Professional doctorate in advanced practice and research: social work and social care (D55)
This course engages with the realities of your current work experience, its emotional demands and complexities and enables you to respond to these more reflectively, effectively and with increased confidence in your role. You are supported to design and implement a research project relevant to your area of work and interest.
It is uniquely arranged with other professional doctorates covering consultation and the organisation and systemic therapy, making for a multidisciplinary student body and enriching learning experience.
The course comprises of two years of ‘taught’ work and a minimum of two years applied research leading to submission of a 40,000 word doctoral thesis.
In years one and two, you will attend small reflective practice seminars focusing on direct practice as well as supervision/management or education/training. You will undertake an organisational observation and engage with theory and research around the contemporary policy environment and ‘complexity’ in social work and social care.
In year one you are also required to attend a 5 day Group Relations Conference which is a unique opportunity for experiential learning about how you work in groups, systems and organisations, and how they impact upon you and your role. The cost of this event is included in the course fees.
Research methods lectures and seminars are shared with students on other Professional Doctorate programmes, making for a rich inter-disciplinary learning experience.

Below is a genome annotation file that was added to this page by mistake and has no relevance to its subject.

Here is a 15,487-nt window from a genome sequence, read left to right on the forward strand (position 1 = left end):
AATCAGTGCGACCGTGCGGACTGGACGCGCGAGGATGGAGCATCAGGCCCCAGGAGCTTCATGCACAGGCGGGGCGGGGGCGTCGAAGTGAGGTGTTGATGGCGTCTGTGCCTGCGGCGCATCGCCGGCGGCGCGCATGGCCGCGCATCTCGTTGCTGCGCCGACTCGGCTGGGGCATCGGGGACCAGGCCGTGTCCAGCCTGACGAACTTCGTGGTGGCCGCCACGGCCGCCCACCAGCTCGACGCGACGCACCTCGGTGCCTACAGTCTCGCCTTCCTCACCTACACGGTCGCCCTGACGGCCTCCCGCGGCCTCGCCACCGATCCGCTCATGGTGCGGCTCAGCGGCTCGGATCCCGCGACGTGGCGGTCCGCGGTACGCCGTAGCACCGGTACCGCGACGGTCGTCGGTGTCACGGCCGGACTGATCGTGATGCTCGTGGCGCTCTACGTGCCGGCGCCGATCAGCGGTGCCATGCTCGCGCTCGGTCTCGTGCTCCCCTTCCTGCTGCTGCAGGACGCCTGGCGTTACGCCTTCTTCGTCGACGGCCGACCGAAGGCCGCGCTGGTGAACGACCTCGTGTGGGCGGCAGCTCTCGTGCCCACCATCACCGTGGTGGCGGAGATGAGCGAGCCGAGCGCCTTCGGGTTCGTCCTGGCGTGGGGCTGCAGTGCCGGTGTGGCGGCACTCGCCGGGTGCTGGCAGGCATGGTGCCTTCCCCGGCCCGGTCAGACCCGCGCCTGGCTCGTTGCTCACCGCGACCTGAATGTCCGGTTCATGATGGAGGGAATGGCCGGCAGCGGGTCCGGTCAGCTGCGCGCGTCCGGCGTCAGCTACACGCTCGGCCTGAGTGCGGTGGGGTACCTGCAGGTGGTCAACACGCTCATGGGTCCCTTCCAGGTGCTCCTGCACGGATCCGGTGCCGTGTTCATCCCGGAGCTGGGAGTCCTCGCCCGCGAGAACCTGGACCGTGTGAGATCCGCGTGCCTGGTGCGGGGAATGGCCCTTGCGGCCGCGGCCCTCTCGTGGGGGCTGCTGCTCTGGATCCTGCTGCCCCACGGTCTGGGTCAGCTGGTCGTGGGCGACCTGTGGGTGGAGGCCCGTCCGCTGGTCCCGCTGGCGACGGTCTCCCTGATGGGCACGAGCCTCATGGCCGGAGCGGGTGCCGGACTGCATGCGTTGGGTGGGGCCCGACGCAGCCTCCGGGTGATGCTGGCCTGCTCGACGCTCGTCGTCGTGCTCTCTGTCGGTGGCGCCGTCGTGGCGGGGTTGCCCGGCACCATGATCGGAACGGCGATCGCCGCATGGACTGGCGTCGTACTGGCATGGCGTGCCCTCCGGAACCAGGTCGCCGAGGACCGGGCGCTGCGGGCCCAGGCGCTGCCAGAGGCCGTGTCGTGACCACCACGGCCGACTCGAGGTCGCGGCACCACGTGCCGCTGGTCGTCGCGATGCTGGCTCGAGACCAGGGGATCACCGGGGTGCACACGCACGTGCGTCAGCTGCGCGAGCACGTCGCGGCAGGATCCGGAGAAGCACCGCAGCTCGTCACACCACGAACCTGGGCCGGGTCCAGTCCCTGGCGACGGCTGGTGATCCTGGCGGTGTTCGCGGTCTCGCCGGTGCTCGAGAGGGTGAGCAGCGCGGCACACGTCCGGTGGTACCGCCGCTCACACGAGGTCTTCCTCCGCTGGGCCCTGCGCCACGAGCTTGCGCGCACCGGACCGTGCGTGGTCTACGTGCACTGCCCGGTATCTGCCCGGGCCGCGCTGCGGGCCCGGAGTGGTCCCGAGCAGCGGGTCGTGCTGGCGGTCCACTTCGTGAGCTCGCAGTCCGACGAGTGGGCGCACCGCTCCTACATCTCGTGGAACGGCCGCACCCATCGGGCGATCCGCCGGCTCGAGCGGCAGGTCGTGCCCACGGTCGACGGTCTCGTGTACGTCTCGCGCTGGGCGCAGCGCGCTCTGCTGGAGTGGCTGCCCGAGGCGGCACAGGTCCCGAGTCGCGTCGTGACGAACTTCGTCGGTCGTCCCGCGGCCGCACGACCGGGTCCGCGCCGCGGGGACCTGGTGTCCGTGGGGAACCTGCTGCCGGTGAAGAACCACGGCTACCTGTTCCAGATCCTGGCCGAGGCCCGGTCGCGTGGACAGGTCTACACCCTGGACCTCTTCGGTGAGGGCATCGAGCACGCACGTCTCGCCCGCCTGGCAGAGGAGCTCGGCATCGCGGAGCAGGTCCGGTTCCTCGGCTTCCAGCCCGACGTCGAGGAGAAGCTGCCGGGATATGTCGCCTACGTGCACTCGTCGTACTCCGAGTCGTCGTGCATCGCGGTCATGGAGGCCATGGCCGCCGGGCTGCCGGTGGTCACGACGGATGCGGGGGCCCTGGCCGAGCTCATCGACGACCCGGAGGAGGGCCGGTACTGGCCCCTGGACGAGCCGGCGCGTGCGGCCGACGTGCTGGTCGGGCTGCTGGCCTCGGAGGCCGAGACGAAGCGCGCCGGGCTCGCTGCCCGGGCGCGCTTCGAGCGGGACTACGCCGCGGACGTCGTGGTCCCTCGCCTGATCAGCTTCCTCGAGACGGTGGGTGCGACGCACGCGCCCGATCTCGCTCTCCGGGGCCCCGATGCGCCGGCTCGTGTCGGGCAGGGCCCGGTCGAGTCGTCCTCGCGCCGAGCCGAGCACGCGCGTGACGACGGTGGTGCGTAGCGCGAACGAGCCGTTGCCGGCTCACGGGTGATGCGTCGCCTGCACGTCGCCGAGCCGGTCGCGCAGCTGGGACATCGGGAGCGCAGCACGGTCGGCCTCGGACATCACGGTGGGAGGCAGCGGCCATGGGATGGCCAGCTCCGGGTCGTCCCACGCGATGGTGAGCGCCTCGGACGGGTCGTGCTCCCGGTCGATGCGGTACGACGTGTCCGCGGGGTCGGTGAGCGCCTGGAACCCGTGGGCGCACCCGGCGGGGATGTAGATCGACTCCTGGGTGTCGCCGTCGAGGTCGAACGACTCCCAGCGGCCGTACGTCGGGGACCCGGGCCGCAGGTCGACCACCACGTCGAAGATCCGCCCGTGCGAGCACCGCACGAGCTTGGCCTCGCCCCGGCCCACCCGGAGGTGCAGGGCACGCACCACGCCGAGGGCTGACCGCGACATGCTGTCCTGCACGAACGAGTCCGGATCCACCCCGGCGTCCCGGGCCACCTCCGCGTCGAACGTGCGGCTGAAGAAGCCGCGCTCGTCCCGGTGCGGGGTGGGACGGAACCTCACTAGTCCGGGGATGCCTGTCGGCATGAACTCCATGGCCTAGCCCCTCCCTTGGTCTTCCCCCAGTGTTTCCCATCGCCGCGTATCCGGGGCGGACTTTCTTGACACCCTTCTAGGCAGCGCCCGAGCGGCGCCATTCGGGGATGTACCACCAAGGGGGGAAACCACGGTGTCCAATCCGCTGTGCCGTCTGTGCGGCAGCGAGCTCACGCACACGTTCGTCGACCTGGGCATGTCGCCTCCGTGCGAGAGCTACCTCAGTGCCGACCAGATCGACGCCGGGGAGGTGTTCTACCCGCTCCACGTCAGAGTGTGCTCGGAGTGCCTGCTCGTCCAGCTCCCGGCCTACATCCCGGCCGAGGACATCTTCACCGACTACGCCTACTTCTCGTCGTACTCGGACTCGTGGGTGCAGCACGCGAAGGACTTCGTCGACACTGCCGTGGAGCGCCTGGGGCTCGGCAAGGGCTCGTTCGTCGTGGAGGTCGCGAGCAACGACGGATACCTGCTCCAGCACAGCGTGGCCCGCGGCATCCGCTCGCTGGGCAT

By the end of year two, you will have developed a clear proposal for your research, and in subsequent years will be regularly supervised on your project by an experienced team. Research continuation seminars offer opportunities for group data analysis and problem solving, and strong peer support.
Each year you will also attend the annual Tavistock Doctoral Conference where students present work in progress, display posters, and learn from the experience of doctoral graduates.
The Doctoral social work and social care programme at the Tavistock and Portman is among the most established and respected in the UK. We now have many successful doctoral graduates, a number of whom contribute to the teaching and learning, as well as a long established service user representative who plays an important role in the life of the course.
A high proportion of our current and past students are from Black, Asian and other minority ethnic backgrounds and many students are researching aspects of their professional experience of racism, marginalisation, migration, and discrimination, bring to the surface aspects of lived experience that might otherwise remain relatively invisible. Our staff group is diverse and fully committed to supporting such work.
Our programme is unique in its emphasis on relationship based and therapeutic practice principles and benefits from a course team who are experienced and current practitioners as well as leading academics and researchers. Research supervisors are selected on the basis of their expertise in relation to your chosen area of research. There are also some opportunities to undertake
supervised practice in one of the Trust’s clinical services as part of the
course or to benefit from reflective supervision with clinical staff. Our
students have access to the rich programme of academic, research and
multidisciplinary clinical practice learning opportunities in the Trust and
events such as the Tavistock Policy Seminars.
What our students say
“The course has given me confidence not just in my work as a social work practitioner and senior leader but also as a person in how I approach life experiences. It offered me a level of sophistication in using experiential learning and reflective practice in my work with children and group dynamics when leading people.